• While it’s sobering to see cases occurring in fully vaccinated people, their protection is holding up well, as judged by numbers of hospital admissions and fatalities relative to what might have been. The message should still be to get vaccinated as soon as possible.

     

Manufacturers confident

හොරාගේ අම්මාගෙන් පෙන අහනව වගේ

“We haven’t seen any evidence that the circulating variants result in a loss of protection provided by the Pfizer BioNTech covid-19 vaccine (BNT162b2) in our laboratory studies,” a spokeswoman for Pfizer told The BMJ.

Similar statements were made by AstraZeneca and Moderna

Despite this universal confidence, however, Pfizer, for one, is at work on an updated version of its vaccine, targeting the delta variant specifically. The company hopes this will enter clinical studies in August.

Lorem ipsum dolor sit amet, consectetur adipiscing elit. Ut elit tellus, luctus nec ullamcorper mattis, pulvinar dapibus leo.

The delta variant is now the dominant form of SARS-CoV-2 in the UK and many other countries. How effective the leading vaccines are against this new threat.     

BMJ 2021; 374 doi: https://doi-org.ezproxy.uws.edu.au/10.1136/bmj.n1960 (Published 09 August 2021)

  • Data from Public Health England (PHE) reveal that of all the people who died within 28 days of testing positive for the delta variant between 1 February and 19 July, 49% (224) had had two vaccine doses. Almost all of these people, 220, were aged 50 or older.2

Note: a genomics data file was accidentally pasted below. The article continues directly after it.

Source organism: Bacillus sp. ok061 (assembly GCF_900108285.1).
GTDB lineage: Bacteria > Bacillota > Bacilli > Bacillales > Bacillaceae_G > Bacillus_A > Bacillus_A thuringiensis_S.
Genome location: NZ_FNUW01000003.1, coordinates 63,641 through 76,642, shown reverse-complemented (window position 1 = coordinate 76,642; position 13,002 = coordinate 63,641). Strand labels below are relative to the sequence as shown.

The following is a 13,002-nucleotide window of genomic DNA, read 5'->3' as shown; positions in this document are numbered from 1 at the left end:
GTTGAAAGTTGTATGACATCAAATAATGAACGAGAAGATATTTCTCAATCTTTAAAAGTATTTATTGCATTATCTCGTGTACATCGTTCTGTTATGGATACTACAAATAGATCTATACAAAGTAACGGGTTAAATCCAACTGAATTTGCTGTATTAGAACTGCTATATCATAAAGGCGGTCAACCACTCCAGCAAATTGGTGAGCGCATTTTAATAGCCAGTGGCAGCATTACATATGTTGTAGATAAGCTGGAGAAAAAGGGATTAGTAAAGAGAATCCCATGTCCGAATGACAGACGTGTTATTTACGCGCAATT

• As statistician David Spiegelhalter notes, in a population where less-than-perfect vaccines have been distributed widely, one would expect to see deaths occurring among vaccinated people as the virus spreads. And so far, in contrast to the winter when far fewer people had received vaccines, the rate of hospital admissions and deaths in the UK is not rising as sharply as cases.

Warning signs

  • Data up to 4 August from Imperial College London’s React study found that people who said they had received two vaccine doses were half as likely to test positive for covid-19, adjusting for other factors such as age and whether or not they had symptoms.3 The researchers estimated a 50-60% lower risk of infection from the delta variant if a person was double vaccinated.
  • The picture emerging from various countries does, however, suggest that vaccinated people are more likely to experience symptoms after catching the delta variant compared with earlier forms of the virus.

Vaccine efficacy is dropping for the delta-variant 

  • Israeli government suggest that the Pfizer BioNTech jab’s efficacy against symptomatic infection fell from 94% to 64% after the delta variant began spreading in the country.4
  • Public Health Scotland published in the Lancet also show a drop in protection against symptomatic illness,5 from 92% against the alpha variant, which was first detected in the UK, to 79% against delta among people with two doses of the Pfizer BioNTech vaccine.
  • For the Oxford AstraZeneca vaccine, the reduction was from 73% to 60%. Data from Canada, yet to be peer reviewed, also show a drop in efficacy.6